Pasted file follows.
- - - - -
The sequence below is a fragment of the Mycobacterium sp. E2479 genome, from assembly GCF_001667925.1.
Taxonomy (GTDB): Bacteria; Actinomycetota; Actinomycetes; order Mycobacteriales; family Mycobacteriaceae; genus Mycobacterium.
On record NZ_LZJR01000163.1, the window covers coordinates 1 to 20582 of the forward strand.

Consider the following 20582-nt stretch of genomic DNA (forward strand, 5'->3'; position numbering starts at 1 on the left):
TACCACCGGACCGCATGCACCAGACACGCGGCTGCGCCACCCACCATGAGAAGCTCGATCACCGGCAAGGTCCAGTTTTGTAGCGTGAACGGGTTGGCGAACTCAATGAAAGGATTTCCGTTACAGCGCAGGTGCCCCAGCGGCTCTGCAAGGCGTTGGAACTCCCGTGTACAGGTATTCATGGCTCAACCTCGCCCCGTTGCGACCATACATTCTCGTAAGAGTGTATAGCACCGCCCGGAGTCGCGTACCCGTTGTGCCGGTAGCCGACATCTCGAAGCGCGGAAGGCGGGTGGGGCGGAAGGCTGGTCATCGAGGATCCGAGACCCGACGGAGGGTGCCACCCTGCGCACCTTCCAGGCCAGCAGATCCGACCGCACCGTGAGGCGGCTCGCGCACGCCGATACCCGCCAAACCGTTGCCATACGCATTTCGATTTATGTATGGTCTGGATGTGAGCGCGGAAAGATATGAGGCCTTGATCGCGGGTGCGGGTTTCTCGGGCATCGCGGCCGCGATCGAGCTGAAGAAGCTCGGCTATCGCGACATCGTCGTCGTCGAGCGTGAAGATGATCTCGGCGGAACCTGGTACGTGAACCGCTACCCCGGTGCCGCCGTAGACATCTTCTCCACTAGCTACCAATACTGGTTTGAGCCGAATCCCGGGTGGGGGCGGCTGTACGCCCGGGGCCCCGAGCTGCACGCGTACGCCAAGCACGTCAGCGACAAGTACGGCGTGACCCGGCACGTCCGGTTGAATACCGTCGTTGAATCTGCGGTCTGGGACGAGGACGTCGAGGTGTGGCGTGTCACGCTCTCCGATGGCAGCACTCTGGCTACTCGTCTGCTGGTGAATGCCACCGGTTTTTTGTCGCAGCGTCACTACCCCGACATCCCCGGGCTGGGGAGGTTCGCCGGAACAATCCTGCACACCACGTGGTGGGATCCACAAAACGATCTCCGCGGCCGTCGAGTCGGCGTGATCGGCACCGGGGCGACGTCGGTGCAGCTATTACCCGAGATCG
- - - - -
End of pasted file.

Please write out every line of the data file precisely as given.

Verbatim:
The sequence below is a fragment of the Mycobacterium sp. E2479 genome, from assembly GCF_001667925.1.
Taxonomy (GTDB): Bacteria; Actinomycetota; Actinomycetes; order Mycobacteriales; family Mycobacteriaceae; genus Mycobacterium.
On record NZ_LZJR01000163.1, the window covers coordinates 1 to 20582 of the forward strand.

Consider the following 20582-nt stretch of genomic DNA (forward strand, 5'->3'; position numbering starts at 1 on the left):
TACCACCGGACCGCATGCACCAGACACGCGGCTGCGCCACCCACCATGAGAAGCTCGATCACCGGCAAGGTCCAGTTTTGTAGCGTGAACGGGTTGGCGAACTCAATGAAAGGATTTCCGTTACAGCGCAGGTGCCCCAGCGGCTCTGCAAGGCGTTGGAACTCCCGTGTACAGGTATTCATGGCTCAACCTCGCCCCGTTGCGACCATACATTCTCGTAAGAGTGTATAGCACCGCCCGGAGTCGCGTACCCGTTGTGCCGGTAGCCGACATCTCGAAGCGCGGAAGGCGGGTGGGGCGGAAGGCTGGTCATCGAGGATCCGAGACCCGACGGAGGGTGCCACCCTGCGCACCTTCCAGGCCAGCAGATCCGACCGCACCGTGAGGCGGCTCGCGCACGCCGATACCCGCCAAACCGTTGCCATACGCATTTCGATTTATGTATGGTCTGGATGTGAGCGCGGAAAGATATGAGGCCTTGATCGCGGGTGCGGGTTTCTCGGGCATCGCGGCCGCGATCGAGCTGAAGAAGCTCGGCTATCGCGACATCGTCGTCGTCGAGCGTGAAGATGATCTCGGCGGAACCTGGTACGTGAACCGCTACCCCGGTGCCGCCGTAGACATCTTCTCCACTAGCTACCAATACTGGTTTGAGCCGAATCCCGGGTGGGGGCGGCTGTACGCCCGGGGCCCCGAGCTGCACGCGTACGCCAAGCACGTCAGCGACAAGTACGGCGTGACCCGGCACGTCCGGTTGAATACCGTCGTTGAATCTGCGGTCTGGGACGAGGACGTCGAGGTGTGGCGTGTCACGCTCTCCGATGGCAGCACTCTGGCTACTCGTCTGCTGGTGAATGCCACCGGTTTTTTGTCGCAGCGTCACTACCCCGACATCCCCGGGCTGGGGAGGTTCGCCGGAACAATCCTGCACACCACGTGGTGGGATCCACAAAACGATCTCCGCGGCCGTCGAGTCGGCGTGATCGGCACCGGGGCGACGTCGGTGCAGCTATTACCCGAGATCG